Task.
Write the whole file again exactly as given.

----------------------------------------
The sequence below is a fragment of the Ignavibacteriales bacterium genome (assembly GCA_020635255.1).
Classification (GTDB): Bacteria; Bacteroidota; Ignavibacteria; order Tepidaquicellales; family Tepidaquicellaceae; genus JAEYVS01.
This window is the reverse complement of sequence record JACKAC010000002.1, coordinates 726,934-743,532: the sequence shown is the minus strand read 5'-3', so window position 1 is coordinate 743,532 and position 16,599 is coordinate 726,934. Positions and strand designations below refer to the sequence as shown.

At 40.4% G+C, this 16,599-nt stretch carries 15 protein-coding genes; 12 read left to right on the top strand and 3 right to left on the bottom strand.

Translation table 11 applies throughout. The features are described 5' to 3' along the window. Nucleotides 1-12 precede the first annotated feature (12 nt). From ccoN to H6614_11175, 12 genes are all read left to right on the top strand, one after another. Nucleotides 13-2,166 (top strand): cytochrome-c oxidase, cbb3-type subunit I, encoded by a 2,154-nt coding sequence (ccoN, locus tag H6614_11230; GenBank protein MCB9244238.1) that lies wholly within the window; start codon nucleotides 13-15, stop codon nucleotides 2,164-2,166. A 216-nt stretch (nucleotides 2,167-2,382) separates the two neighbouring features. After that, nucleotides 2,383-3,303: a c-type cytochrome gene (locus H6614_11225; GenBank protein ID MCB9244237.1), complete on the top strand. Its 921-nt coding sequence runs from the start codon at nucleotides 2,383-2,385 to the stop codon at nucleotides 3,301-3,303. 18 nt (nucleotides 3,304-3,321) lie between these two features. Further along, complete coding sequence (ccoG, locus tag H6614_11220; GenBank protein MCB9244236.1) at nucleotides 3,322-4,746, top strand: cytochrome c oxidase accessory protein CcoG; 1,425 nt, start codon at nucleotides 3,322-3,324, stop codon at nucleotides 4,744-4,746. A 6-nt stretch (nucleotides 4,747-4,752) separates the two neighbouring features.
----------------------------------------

The sequence below is a fragment of the Ignavibacteriales bacterium genome (assembly GCA_020635255.1).
Classification (GTDB): Bacteria; Bacteroidota; Ignavibacteria; order Tepidaquicellales; family Tepidaquicellaceae; genus JAEYVS01.
This window is the reverse complement of sequence record JACKAC010000002.1, coordinates 726,934-743,532: the sequence shown is the minus strand read 5'-3', so window position 1 is coordinate 743,532 and position 16,599 is coordinate 726,934. Positions and strand designations below refer to the sequence as shown.

At 40.4% G+C, this 16,599-nt stretch carries 15 protein-coding genes; 12 read left to right on the top strand and 3 right to left on the bottom strand.

Translation table 11 applies throughout. The features are described 5' to 3' along the window. Nucleotides 1-12 precede the first annotated feature (12 nt). From ccoN to H6614_11175, 12 genes are all read left to right on the top strand, one after another. Nucleotides 13-2,166 (top strand): cytochrome-c oxidase, cbb3-type subunit I, encoded by a 2,154-nt coding sequence (ccoN, locus tag H6614_11230; GenBank protein MCB9244238.1) that lies wholly within the window; start codon nucleotides 13-15, stop codon nucleotides 2,164-2,166. A 216-nt stretch (nucleotides 2,167-2,382) separates the two neighbouring features. After that, nucleotides 2,383-3,303: a c-type cytochrome gene (locus H6614_11225; GenBank protein ID MCB9244237.1), complete on the top strand. Its 921-nt coding sequence runs from the start codon at nucleotides 2,383-2,385 to the stop codon at nucleotides 3,301-3,303. 18 nt (nucleotides 3,304-3,321) lie between these two features. Further along, complete coding sequence (ccoG, locus tag H6614_11220; GenBank protein MCB9244236.1) at nucleotides 3,322-4,746, top strand: cytochrome c oxidase accessory protein CcoG; 1,425 nt, start codon at nucleotides 3,322-3,324, stop codon at nucleotides 4,744-4,746. A 6-nt stretch (nucleotides 4,747-4,752) separates the two neighbouring features.